So for a few years I have been toying with the idea of starting a non-profit to help and do things for the people and causes that I really care about. My reason for wanting to do my own rather then link up with these larger non-profits that are raising millions and millions already is simply because I don’t trust them. With non-profit there is too much room to pocket donations and id like to know that 85% to 90% of what I either donated or raised is actually helping someone and 10% to 15% is covering cost rather than only having the mandatory 15% that is required to be a non-profit. My percentages might not be 100% realistic but bottom line I want to see that my money, gifts or time goes to real people and really making a difference in someone’s life. So little by little ive been researching the idea and will hope to have one up and running in the next year.
I came across this organization that is just spreading education through word of mouth and social media Invisible Illness Week, what is an invisible illness basically everything and anything you may be dealing with from Cancer, to Mental Disorders to Arthritis its all one in the same and sometimes misunderstood.. I love the idea of educating people and think this is a great way to help make a small difference. So im going to see what its all about and participate. Its seems like a great way to spread some strength and education all for free. So here is my 1st task that im participating in. This is what I came across on WWW.INVISABLEILLNESSWEEK.COM. Oh and P.S. I guess this org is local here in San Diego! BONUS!
Last year hundreds of people participated in our “30 Things” Meme. We’d love to hear from you again (even if you filled out the 30 Things About My Invisible Illness You May Not Know last year, you may have some new answers this year… it will be interesting to see which ones!).
This is a great way to blog about your invisible illness too. We may say, “no one understands!” but have we really given them the chance to? Fill this out, post it on your blog or on Facebook, etc. and then let your friends and family know. You may even be surprised to find out who you know who is living silently with his or her own invisible illness.
30 THINGS ABOUT MY INVISIBLE ILLNESS YOU MAY NOT KNOW
1. The illness I live with is:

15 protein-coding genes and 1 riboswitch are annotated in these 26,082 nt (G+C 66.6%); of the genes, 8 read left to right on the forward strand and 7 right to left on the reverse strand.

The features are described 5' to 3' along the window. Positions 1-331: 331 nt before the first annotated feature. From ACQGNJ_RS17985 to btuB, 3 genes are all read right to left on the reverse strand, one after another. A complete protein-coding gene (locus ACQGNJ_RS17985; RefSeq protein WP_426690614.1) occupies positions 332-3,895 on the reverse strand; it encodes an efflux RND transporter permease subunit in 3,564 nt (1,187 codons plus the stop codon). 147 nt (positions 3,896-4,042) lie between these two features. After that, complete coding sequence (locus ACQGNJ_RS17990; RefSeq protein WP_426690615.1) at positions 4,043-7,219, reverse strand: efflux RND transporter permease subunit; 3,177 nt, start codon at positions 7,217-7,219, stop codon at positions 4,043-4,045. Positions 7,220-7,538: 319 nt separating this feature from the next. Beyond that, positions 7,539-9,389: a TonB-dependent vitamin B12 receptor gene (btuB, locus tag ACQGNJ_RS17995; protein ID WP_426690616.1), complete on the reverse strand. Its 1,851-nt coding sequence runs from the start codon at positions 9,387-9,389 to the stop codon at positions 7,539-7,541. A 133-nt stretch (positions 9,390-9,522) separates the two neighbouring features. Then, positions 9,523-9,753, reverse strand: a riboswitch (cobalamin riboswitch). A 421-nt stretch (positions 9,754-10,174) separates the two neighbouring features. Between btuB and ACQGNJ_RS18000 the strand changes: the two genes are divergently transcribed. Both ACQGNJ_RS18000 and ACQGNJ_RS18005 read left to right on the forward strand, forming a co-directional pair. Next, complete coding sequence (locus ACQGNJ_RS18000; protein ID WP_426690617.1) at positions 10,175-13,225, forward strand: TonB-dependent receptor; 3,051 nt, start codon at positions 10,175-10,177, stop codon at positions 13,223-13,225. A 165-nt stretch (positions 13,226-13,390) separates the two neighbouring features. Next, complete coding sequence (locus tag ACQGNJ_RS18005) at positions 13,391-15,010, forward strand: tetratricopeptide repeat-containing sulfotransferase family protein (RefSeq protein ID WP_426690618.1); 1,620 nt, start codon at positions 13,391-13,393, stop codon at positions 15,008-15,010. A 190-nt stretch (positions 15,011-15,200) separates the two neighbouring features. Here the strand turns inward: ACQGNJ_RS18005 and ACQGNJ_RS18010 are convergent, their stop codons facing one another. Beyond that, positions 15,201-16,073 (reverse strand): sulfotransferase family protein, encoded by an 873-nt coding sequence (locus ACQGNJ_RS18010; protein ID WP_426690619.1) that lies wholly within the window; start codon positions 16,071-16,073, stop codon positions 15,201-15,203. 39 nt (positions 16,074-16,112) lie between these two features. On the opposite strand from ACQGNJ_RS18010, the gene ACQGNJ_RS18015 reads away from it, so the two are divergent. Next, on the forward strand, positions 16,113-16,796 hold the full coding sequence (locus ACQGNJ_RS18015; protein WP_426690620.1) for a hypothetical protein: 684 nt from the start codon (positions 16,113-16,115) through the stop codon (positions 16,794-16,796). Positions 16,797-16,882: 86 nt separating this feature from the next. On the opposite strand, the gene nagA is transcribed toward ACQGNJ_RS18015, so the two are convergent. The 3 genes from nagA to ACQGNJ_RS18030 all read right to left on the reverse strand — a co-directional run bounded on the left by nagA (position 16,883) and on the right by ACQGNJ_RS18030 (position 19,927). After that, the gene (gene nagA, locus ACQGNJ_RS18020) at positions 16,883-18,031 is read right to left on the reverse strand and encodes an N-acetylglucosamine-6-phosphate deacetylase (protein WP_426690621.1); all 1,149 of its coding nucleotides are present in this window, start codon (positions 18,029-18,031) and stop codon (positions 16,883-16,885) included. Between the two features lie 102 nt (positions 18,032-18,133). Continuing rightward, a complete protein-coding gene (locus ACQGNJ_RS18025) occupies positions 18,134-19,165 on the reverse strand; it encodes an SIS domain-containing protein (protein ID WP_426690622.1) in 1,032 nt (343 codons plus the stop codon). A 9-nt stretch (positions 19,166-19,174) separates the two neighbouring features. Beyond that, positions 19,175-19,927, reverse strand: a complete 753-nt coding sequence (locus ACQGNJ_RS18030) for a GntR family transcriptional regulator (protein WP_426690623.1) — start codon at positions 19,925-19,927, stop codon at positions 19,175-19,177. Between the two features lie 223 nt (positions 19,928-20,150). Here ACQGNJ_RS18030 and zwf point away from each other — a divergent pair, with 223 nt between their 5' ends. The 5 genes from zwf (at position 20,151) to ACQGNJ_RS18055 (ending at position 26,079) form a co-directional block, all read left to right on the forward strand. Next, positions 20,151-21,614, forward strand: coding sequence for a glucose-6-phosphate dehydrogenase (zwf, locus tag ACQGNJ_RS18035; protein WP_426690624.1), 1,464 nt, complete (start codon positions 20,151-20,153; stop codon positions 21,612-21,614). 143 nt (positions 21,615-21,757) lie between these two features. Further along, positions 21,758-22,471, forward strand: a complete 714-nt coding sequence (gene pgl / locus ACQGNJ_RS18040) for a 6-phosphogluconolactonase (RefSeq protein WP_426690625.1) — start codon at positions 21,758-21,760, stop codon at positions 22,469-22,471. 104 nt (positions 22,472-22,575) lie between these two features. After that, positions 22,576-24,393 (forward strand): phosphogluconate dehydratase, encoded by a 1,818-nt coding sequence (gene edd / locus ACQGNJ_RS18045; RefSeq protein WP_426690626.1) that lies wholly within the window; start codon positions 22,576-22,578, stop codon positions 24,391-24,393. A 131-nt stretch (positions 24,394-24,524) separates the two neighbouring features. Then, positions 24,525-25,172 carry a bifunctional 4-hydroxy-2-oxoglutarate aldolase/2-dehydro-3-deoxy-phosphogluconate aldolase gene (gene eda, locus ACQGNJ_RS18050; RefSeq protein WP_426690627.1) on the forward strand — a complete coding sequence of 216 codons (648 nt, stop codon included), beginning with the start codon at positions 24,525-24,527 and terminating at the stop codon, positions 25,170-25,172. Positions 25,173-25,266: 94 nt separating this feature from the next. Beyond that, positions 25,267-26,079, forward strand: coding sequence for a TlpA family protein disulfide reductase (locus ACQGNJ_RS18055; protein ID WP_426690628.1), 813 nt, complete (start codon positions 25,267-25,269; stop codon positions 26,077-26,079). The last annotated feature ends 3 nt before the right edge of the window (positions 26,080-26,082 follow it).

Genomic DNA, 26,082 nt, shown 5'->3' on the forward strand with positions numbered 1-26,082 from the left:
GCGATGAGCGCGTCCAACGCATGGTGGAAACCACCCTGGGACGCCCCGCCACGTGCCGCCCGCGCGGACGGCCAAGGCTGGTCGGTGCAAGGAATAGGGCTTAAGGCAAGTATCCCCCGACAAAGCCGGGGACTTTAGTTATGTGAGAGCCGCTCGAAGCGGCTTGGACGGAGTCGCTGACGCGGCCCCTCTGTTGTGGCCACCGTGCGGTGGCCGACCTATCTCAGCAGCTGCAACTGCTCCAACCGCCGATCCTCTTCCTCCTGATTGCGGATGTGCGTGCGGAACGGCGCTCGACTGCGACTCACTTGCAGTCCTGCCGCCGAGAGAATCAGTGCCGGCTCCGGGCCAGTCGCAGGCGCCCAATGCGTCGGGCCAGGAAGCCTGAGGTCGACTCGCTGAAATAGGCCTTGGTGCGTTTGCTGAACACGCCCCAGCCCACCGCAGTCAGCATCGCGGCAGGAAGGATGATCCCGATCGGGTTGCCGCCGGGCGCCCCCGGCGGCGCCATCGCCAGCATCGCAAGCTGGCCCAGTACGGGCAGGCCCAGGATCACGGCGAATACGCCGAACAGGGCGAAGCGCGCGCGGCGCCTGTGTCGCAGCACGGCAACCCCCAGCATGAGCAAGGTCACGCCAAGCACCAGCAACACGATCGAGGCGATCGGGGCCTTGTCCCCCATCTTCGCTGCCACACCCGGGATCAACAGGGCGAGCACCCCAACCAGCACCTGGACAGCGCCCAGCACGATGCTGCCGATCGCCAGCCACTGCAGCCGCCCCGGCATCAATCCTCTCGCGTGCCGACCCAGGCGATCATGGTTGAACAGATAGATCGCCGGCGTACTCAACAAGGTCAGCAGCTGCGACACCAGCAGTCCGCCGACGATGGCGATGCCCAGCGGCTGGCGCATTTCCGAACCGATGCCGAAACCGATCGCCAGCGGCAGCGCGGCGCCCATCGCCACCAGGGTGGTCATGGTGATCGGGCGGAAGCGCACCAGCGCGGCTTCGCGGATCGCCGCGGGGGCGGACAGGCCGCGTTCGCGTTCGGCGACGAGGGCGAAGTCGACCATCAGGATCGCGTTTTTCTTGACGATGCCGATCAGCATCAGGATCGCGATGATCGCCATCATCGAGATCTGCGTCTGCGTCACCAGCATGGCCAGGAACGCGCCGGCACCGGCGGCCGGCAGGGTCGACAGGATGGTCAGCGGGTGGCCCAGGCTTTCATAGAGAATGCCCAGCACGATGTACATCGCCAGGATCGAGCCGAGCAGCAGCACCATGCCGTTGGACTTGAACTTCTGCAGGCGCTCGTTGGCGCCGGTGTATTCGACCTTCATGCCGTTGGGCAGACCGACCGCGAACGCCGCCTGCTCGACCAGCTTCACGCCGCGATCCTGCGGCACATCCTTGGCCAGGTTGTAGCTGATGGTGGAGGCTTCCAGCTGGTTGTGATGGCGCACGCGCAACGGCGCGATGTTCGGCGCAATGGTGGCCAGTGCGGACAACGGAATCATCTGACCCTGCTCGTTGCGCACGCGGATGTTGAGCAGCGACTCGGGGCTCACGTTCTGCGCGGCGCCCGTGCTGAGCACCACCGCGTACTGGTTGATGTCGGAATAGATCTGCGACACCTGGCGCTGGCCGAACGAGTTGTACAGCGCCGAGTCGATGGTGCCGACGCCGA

Thrombotic thrombocytopenic purpura TTP
It is a rare disorder of the blood-coagulation system, causing extensive microscopic clots to form in the small blood vessels throughout the body.These small blood clots, called thromboses, can damage many organs including the kidneys, heart and brain. In the era before effective treatment with plasma exchange, the fatality rate was about 90%. With plasma exchange, survival at six months is around 80%. Immunosuppressants, such as glucocorticoids, rituximab, cyclophosphamide, vincristine, or cyclosporine may also be used if there is relapse or recurrence following plasma exchange.
2. I was diagnosed with it in the year:
3. But I had symptoms since:
4. The biggest adjustment I’ve had to make is:
Being aware of my body and how it feels. The 3 times I was hospitalize because my platlet counts were at dangerous levels 13, 4 and I think I was at 6 the last time. If I hadn’t tried to shake it off and take my fatigue, weakness or body aches as hangovers, colds, or just feeling tired I could have gotten to the hospital days before and not have put myself and my family in such scary situations. (FYI Platlets should be 340 to 140 in a person anything lower is cause for concern and at 10 your bodies organs start to fail or shut down completely.) The 2nd biggest adjustment is getting my blood check every 2 weeks. Its annoying especially when you feel great but its when you put your guard down it like to creep up.
5. Most people assume:
That I am cured. I am completely healthy however there is no cure for TTP, I am considered in remission and have been given a 50% chance of never being sick again. Of course they said that the 1st time and I manage to get sick 2 more times. I have tons of faith that it’s not coming back this time.
6. The hardest part about mornings are:
Some days it’s hard to get out of bed, being tired is just part of the territory. It doesn’t happen as often anymore. Most days are great but every once in while I just can’t find the energy to move.
7. My favorite medical TV show is:
Dr. Oz, I have the biggest crush on that man.
8. A gadget I couldn’t live without is:
Literally, if it wasn’t for the Plasmapheresis treatments and that big robot looking machine that they hook me up to in order to pull out blood from my heart into this machine that separates through only medical magic is how I can describe it, my blood and plasma so this new donated plasma can be mixed with my blood and given back to me. (Special I LOVE YOU to all my friends and family that donated so much to make sure I got plasma from people who loved me and prayed for me. It took 2 people to donate for 1 treatment. I did 3 months of this treatment and every day we would guess which bag was whose. And yes I could tell if you drank before you donated or ate too much greasy food in your diet! lol)
9. The hardest part about nights are:
My nights have never been hard not here at home anyways. In the hospital its mostly an emotional difficulty. Being in the hospital for so long and so many times it was hard to see my momma sleeping on a chair next to my bed.
10. Each day I take __ pills & vitamins.
2 Multi Vitamins, 1 Iron, 4 Calcium, 2 Omegas, 6 Catalyst, 1 Folic Acid, 6 Biotins.
11. Regarding alternative treatments I:
I never really looked into them.
12. If I had to choose between an invisible illness or visible I would choose: